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    $\begingroup$ @Cloud Virtually all airliners are multi-crew airplanes, meaning that at least the required number of crew (typically 2 pilots these days, but also included flight engineer and/or navigator in the past) must be on duty. Typically, though, the work is divided between "pilot flying" (the one actually manipulating the flight controls) and "pilot-not-flying" (who is reading checklists, working radios, etc.) It's normal for the Captain and FO to alternate segments for who is PF and who is PNF, particularly on short-haul flights. On your flight, the FO was PF. $\endgroup$
    – reirab
    Commented May 13, 2019 at 19:00

5 Answers 5


In the US they do very similar theater when a pilot needs to relieve himself. There is an announcement that nobody is allowed to come forward, and grim looking flight attendants are blocking the aisles with coffee trolleys. The details surely depend on the airline.

Each of these procedures goes back to some bad incident. The cockpit doors are locked since 9/11. Since Germanwings 9525 (PIC on toilet, co-pilot had a death wish, cockpit door locked), a flight attendant has to replace the pilot in the cockpit. I'm not sure if there was an incident calling for body-guarding a pilot outside of the cockpit, but maybe someone can comment.

Even though it is much more likely to get killed by your angry spouse or just falling down the stairs at home, security procedure theater is in fashion, and it is just getting worse and worse. Yes, it is very plausible that the seat-belt sign activation in your flight was standard procedure to ensure that the PIC could pee in peace.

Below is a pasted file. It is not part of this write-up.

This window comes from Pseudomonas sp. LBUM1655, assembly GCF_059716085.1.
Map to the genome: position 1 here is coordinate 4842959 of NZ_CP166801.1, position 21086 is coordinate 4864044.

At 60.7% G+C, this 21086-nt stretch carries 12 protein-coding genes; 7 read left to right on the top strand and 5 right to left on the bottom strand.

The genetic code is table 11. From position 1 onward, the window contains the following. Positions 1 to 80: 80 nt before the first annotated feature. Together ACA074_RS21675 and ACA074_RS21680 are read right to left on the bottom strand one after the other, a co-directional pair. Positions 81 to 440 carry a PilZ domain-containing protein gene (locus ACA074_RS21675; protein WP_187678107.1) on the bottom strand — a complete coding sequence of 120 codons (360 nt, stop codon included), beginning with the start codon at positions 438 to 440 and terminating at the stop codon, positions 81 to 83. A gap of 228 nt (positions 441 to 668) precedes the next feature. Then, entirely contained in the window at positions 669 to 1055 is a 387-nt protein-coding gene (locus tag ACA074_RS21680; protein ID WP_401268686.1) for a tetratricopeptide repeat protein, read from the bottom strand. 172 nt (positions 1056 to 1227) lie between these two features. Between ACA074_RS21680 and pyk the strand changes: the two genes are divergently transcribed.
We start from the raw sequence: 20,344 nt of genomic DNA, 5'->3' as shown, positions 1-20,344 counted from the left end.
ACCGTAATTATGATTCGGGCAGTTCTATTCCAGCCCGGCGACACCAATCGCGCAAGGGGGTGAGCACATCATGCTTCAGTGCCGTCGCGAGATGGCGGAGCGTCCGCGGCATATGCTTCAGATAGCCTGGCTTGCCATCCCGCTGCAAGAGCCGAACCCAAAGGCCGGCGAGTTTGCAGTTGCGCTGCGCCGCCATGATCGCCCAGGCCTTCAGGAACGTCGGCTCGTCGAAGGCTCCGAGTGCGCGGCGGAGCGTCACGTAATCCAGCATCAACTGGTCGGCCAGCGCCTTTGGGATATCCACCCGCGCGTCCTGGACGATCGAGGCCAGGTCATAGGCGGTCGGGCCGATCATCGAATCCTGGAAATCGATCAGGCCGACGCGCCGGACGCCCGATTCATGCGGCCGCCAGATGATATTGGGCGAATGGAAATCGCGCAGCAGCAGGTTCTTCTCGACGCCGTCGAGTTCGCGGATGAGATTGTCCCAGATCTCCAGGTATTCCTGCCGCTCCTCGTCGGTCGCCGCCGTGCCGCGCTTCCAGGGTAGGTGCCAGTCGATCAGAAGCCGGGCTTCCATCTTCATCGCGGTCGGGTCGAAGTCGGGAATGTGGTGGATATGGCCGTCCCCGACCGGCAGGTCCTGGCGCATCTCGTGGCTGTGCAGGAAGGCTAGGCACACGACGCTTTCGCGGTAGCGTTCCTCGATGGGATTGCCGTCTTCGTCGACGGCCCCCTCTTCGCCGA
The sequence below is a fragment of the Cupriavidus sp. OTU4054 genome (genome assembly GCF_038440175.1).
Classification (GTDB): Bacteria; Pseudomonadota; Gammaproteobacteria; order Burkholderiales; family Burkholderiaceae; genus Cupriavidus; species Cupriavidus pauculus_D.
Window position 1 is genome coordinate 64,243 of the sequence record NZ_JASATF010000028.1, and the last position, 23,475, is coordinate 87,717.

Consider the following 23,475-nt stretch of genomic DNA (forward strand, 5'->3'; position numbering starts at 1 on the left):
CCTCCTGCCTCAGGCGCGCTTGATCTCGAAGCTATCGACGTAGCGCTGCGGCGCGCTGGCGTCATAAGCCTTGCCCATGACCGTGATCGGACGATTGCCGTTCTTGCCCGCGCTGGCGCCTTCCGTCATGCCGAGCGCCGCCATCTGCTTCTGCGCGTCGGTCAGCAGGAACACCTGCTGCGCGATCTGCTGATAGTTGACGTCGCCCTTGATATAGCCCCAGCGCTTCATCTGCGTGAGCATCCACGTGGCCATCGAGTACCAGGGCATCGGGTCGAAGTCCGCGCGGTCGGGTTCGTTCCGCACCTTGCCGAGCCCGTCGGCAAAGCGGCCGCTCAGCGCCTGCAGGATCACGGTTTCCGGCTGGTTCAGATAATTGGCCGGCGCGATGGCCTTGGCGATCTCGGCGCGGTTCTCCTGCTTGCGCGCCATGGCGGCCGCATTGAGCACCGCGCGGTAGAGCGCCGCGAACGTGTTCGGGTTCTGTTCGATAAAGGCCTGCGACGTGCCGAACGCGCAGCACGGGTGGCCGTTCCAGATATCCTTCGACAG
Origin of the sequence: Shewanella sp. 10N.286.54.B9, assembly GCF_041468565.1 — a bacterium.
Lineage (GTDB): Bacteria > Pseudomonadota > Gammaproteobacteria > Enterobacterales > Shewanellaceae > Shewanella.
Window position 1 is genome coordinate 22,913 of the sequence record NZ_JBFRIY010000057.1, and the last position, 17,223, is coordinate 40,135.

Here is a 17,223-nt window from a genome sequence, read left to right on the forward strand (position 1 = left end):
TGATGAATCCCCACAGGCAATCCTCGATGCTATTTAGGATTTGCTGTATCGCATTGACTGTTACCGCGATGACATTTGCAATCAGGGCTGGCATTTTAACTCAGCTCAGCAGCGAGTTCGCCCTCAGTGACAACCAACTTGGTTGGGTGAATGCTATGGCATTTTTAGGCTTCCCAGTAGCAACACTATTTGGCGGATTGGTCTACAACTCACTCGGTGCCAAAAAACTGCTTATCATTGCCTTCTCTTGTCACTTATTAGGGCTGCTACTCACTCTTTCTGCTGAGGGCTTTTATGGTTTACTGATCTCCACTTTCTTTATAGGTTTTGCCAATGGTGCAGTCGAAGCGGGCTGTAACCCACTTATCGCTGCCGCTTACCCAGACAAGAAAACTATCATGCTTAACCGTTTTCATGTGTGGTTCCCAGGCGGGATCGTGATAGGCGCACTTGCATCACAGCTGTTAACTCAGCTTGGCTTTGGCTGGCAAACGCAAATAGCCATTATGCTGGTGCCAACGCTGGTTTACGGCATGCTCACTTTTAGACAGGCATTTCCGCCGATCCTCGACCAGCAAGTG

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This photo of Thomas Cook Airlines (UK) is courtesy of TripAdvisor

Some similar reports found in the depth of the internet:

Noticed this last night on a Ryanair flight.

Internal phone call to stewardess was then followed by the fasten seat belt sign going on. We were forced to sit down with a by then crying baby (who had been just about dozing off being rocked whilst standing up) Once we were all sat down cockpit door opens, one of the pilots exits and was replaced by an air hostess in the cockpit. He visits the loo, comes back out, rings in, door opens, swaps with the air hostess and then the lights go back off. Not a hint of turbulence during the time period involved. [...]

In the middle of a flight today from LAX-ORD, the seat belt sign was turned on and the pilot or co-pilot came out of the cockpit to use the bathroom. As soon as the pilot went back into the cockpit, the seat belt sign was turned off. It was perfectly smooth throughout this portion of the flight, so it was obvious that the seat belt sign was turned on just for the pilot to use the facilities. [...]

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    $\begingroup$ PIP has just gotten a new meaning... $\endgroup$